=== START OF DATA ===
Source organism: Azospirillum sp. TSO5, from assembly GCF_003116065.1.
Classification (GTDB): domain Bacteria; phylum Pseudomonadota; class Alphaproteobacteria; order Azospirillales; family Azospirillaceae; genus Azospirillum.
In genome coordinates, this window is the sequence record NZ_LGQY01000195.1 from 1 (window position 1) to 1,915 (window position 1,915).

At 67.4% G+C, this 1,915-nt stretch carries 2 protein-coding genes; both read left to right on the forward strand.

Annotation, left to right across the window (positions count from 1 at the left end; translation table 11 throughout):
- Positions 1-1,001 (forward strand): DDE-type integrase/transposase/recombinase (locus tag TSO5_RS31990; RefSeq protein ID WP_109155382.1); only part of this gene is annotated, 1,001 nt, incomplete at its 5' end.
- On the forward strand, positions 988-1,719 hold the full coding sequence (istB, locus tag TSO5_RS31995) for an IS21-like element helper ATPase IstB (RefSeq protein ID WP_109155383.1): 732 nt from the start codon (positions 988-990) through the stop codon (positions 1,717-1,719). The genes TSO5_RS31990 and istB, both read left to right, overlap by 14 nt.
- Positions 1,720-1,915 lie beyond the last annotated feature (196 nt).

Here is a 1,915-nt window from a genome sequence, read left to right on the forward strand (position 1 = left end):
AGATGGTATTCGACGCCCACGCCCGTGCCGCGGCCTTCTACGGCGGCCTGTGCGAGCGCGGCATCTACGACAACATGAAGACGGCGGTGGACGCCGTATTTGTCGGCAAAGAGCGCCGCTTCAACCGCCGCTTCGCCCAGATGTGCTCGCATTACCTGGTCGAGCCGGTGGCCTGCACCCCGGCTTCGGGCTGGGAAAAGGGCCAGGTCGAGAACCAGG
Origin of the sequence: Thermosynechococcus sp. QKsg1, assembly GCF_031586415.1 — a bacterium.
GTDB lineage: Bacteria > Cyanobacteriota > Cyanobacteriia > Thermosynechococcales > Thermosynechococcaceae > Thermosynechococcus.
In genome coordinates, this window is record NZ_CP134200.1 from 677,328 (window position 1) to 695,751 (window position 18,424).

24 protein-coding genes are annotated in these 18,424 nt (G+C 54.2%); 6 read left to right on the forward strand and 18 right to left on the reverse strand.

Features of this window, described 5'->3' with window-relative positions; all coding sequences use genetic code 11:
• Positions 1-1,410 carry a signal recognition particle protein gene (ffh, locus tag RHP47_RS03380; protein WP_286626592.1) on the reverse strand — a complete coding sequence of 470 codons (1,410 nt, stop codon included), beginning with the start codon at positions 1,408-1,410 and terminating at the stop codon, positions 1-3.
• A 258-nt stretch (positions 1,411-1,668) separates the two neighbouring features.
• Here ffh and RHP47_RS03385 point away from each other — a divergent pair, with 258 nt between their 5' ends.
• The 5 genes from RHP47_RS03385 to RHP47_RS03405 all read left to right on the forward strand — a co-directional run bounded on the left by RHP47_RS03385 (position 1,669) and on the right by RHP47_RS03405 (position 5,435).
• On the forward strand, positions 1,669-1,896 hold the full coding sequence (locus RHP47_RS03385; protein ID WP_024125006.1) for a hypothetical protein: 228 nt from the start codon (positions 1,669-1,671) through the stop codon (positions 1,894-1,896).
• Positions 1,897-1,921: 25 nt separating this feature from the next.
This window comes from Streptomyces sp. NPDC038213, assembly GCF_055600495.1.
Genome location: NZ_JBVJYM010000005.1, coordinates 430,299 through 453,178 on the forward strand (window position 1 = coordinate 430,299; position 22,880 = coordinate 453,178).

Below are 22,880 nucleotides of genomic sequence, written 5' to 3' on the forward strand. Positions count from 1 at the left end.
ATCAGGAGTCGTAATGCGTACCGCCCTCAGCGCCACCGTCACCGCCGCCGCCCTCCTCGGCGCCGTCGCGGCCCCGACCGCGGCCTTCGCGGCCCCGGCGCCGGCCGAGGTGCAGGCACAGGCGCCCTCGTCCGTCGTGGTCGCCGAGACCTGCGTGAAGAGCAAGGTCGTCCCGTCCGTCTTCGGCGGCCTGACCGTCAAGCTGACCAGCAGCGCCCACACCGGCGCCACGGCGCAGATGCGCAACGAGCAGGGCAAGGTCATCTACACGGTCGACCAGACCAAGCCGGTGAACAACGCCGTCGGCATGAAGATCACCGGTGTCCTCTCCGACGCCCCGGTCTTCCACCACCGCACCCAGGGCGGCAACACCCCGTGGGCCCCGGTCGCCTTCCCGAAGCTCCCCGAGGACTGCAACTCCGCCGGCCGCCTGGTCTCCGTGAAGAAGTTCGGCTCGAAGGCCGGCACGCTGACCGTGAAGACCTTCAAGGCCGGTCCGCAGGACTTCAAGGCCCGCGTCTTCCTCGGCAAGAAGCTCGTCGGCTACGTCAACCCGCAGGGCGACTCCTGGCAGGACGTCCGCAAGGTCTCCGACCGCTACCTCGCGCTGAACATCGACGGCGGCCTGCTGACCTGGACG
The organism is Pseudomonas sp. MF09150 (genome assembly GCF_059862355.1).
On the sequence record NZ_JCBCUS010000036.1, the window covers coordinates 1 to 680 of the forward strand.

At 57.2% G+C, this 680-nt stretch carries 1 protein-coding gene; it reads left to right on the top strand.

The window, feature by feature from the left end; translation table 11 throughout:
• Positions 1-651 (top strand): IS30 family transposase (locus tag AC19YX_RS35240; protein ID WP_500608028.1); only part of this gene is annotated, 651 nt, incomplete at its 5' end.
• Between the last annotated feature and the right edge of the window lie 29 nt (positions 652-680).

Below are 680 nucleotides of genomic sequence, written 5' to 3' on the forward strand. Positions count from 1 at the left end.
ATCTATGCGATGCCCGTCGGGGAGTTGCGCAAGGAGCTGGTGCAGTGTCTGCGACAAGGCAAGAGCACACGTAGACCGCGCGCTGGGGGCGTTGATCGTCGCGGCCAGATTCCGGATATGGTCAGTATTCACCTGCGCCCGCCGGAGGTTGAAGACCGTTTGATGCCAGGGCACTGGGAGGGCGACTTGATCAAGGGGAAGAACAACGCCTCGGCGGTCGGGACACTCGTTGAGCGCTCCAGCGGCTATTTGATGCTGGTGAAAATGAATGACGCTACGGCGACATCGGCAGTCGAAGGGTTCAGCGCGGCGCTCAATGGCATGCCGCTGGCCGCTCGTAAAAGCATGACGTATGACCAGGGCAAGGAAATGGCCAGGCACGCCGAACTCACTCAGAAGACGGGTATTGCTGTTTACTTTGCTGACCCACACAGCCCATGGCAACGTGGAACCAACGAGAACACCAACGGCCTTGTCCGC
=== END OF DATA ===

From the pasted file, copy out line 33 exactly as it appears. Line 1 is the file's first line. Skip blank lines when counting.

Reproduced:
ATCTATGCGATGCCCGTCGGGGAGTTGCGCAAGGAGCTGGTGCAGTGTCTGCGACAAGGCAAGAGCACACGTAGACCGCGCGCTGGGGGCGTTGATCGTCGCGGCCAGATTCCGGATATGGTCAGTATTCACCTGCGCCCGCCGGAGGTTGAAGACCGTTTGATGCCAGGGCACTGGGAGGGCGACTTGATCAAGGGGAAGAACAACGCCTCGGCGGTCGGGACACTCGTTGAGCGCTCCAGCGGCTATTTGATGCTGGTGAAAATGAATGACGCTACGGCGACATCGGCAGTCGAAGGGTTCAGCGCGGCGCTCAATGGCATGCCGCTGGCCGCTCGTAAAAGCATGACGTATGACCAGGGCAAGGAAATGGCCAGGCACGCCGAACTCACTCAGAAGACGGGTATTGCTGTTTACTTTGCTGACCCACACAGCCCATGGCAACGTGGAACCAACGAGAACACCAACGGCCTTGTCCGC